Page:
Ministers are considering spending up to £12 billion on a database to monitor and store the internet browsing habits, e-mail and telephone records of everyone in Britain.

GCHQ, the government’s eavesdropping centre, has already been given up to £1 billion to finance the first stage of the project.

Hundreds of clandestine probes will be installed to monitor customers live on two of the country’s biggest internet and mobile phone providers - thought to be BT and Vodafone. BT has nearly 5m internet customers.

Ministers are braced for a backlash similar to the one caused by their ID cards programme. Dominic Grieve, the shadow home secretary, said: “Any suggestion of the government using existing powers to intercept communications data without public discussion is going to sound extremely sinister.”
Related Links

* There’s no hiding place as spy HQ plans to see all

* First ID cards are to be issued within weeks

MI5 currently conducts limited e-mail and website intercepts which are approved under specific warrants by the home secretary.

Further details of the new plan will be unveiled next month in the Queen’s speech.

The Home Office stressed no formal decision had been taken but sources said officials had made clear that ministers had agreed “in principle” to the programme.

Officials claim live monitoring is necessary to fight terrorism and crime. However, critics question whether such a vast system can be kept secure. A total of 57 billion text messages were sent in the UK last year - 1,800 every second.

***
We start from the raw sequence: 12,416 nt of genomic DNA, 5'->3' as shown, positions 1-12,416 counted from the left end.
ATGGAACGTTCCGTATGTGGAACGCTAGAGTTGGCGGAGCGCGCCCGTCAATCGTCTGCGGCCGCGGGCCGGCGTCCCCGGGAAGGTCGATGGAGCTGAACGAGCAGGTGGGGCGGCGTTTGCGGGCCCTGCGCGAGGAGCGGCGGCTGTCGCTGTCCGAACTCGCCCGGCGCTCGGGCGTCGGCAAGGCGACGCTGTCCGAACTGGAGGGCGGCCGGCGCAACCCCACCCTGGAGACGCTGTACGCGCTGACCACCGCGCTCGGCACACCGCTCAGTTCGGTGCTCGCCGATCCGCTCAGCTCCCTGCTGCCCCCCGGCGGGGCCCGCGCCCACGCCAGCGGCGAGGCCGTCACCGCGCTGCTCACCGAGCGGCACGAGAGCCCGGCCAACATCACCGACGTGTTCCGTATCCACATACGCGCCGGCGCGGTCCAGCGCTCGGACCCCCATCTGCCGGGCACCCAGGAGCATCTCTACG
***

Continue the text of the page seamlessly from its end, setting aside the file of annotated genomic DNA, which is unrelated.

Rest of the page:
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9 comments:

alanorei said...

Beware the Ides of March.

Mr Potter said...

And we (the Public) have to pay for this unwarranted level of state intrusion too- via higher service bills.

A bit like having to pay for the executioner's bullet really.

'War on Terror'?

More like an excuse for a 'War on Freedom'.

lormarie said...

What's wrong with giving up a little privacy if it will stop criminals?

Mr Potter said...

Lormarie said.

"What's wrong with giving up a little privacy if it will stop criminals?"

Perhaps that comment should state,

" What's wrong with giving up a little freedom if it will help a totalitarian state?"

You see, British citizens have been 'giving' up a 'little' bit of 'privacy' and a 'little' bit of freedom on a regular basis for at least a decade now, mostly directed by the totalitarian New Labour Party, aided and abetted by the whimsical, traitorous and gutless parties of both Conservative and Liberal Democrat.

It should be obvious by now by both British, American and other European citizens that the so-called 'War on Terror' is not all about combatting Muslim terrorism but equally - and more significantly - in eradicating our precious and fundamental liberties and freedom.